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Tom Clancy’s EndWar

Tom Clancy

We’ve all seen plentiful variations of Tom Clancy’s military franchise in the gaming world, and to Ubisoft’s credit, they are still trying new things. EndWar is an attempt to incorporate all the realistic political drama of a Clancy novel in an action-packed real time strategy game. Truth be told, EndWar is more action than strategy, though that’s not necessarily a bad thing. In fact, one of its biggest drawbacks is the surprisingly weak storyline.

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In the familiar future, international tensions have been pushed to the limit. Oil supplies are dwindling, missile defense grids are activating, and the newly united Europe seems to have completely abandoned its allies in the United States. Russia has also developed into a major superpower, due to its oil production. Throughout EndWar, you’ll be playing as one of these three factions in order to determine who will rule the world. You’ll be reminded of your faction each time you hear chatter on the battlefield in your native accent. Unfortunately, that’s about it. EndWar offers little in the way of emotional drama or even global storylines to draw the player into the experience.

Combat mechanics are pretty much your usual rock-paper-scissors in EndWar. Players will pick up on these things fairly quickly, especially those familiar with the RTS genre. There are slight differences in faction abilities, such as the thickness of Russian armor over American, or in determining what type of WMD you’ll be able to activate against your foes. The use of recognizable world locations such as Paris (see Eiffel Tower on the game cover art) helps to simulate the urgency of battle, but the core mechanics are still simplistic. Each playing mode centers on the assault and defense of a particular control point, or as the game calls them, “satellite uplinks”.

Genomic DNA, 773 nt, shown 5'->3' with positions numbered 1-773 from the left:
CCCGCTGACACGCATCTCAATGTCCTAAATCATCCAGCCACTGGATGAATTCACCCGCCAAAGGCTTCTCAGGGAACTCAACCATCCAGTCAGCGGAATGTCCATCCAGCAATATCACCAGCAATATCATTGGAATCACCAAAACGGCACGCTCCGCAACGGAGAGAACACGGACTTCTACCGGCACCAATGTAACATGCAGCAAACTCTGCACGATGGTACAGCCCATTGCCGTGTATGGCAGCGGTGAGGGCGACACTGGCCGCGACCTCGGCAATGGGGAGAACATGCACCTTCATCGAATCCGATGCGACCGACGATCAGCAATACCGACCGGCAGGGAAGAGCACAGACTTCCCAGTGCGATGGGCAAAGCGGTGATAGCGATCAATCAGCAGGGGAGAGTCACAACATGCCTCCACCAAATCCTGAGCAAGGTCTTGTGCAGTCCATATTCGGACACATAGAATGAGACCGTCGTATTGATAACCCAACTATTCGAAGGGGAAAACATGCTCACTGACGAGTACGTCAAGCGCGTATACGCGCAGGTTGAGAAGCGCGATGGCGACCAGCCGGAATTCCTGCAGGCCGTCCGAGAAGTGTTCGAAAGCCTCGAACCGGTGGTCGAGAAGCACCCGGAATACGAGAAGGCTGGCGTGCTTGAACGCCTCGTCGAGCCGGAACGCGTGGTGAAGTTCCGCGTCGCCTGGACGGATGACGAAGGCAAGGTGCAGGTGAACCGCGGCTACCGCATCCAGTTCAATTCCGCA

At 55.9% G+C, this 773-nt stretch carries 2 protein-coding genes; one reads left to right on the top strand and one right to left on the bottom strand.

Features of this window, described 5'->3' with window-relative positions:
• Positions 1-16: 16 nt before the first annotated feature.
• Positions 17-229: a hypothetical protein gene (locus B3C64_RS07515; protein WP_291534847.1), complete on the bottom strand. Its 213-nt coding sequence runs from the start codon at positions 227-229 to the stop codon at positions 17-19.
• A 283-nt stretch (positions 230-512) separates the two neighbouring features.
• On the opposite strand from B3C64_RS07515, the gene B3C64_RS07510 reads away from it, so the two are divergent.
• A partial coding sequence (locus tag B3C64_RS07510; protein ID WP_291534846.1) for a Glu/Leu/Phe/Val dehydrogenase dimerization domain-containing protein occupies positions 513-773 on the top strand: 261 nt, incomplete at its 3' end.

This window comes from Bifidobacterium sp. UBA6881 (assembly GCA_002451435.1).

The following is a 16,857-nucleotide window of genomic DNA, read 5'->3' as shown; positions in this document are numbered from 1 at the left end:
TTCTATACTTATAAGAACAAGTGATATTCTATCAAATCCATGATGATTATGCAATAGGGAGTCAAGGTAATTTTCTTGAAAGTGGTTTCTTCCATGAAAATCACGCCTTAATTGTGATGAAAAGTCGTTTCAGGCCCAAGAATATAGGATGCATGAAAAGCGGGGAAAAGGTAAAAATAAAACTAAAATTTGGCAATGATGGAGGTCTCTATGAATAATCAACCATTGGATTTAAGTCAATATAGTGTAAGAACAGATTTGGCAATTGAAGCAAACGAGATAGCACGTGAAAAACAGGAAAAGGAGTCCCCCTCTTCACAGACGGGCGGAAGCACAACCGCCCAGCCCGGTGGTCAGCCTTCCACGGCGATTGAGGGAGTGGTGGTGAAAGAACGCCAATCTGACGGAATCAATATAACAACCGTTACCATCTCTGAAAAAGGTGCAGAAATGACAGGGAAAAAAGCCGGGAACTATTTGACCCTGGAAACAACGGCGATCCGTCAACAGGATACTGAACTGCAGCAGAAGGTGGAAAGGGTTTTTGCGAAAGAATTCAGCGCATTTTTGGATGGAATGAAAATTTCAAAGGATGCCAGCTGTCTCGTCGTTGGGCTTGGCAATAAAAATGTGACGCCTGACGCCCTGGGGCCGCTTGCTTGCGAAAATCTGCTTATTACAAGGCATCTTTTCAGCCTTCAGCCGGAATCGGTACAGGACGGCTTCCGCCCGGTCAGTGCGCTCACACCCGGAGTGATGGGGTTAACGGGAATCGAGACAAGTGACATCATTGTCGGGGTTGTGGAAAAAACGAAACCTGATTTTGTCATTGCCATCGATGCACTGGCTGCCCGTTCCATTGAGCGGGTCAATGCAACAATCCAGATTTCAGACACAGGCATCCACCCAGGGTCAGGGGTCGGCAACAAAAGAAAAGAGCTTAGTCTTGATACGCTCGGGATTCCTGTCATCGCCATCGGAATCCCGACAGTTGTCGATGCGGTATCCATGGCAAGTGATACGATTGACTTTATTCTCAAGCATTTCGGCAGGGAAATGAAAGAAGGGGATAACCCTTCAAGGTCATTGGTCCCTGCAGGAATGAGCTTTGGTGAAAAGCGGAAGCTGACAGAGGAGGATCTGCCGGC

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The most popular aspect of the game will likely be the online “Theater of War”. This mode offers temporary online persistence, so the results of battles are reflected on a global map. Since none of this is actually coordinated and the factions themselves feel arbitrary, players will probably not feel an urge to rush online with their favorite faction in order to reclaim Eastern Europe. It’s really too bad, because so much more could have been achieved with this feature. Many of the gameplay mechanics feel dumbed down, as well. Then again, this “strategy game” started on the consoles, so a bit of accessibility was perhaps deemed necessary.

The best thing about EndWar, by far, is the voice command feature. Using your best headset, you can scream orders into your microphone and watch the units carry them out (make sure you enunciate well when you’re screaming, of course). Headset quality will also make a big difference here, so choose your hardware wisely. The commands worked pretty well even when I used a fake accent; I’d even say the voice recognition software is among the best I’ve seen in any game to date. One could argue that the “accessibility” of this feature is merely a gimmick to draw in casual genre fans, but it does generate a few exciting moments when you’re ordering squads to fall back or launch missile strikes at enemy forces. Branching menus assist in identifying units and possible commands, so you’ll instantly know how to carry out operations by voice. In fact, most everything in the game can be done using voice commands exclusively.

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On the aesthetic side, Tom Clancy’s EndWar is surprisingly mediocre. The textures are not nearly as detailed as they should be for a game that keeps a camera so close to the action, and the geometry draw distance leaves something to be desired as well. Collision detection issues also cause distraction, with units regularly moving through one another on their way to a destination. Audio is decent, though it does not feel quite as intense given the player’s apparent proximity to the camera. The chatter of units on the battlefield works pretty well, and is actually genuinely informative rather than cheeky and obnoxious.

Although entirely optional, the voice command system remains the primary draw of this game. If you’re not planning on using it, you probably won’t get much enjoyment out of EndWar. Like a forgotten girlfriend, it’s not especially pretty, smart, or fun. EndWar’s simplified gameplay keeps it from being a good real time strategy game, while the mediocre combat ensures the game has few memorable moments.

6 out of 10

The author of this fine article

is a Staff Writer at Thunderbolt, having joined in March 2009.

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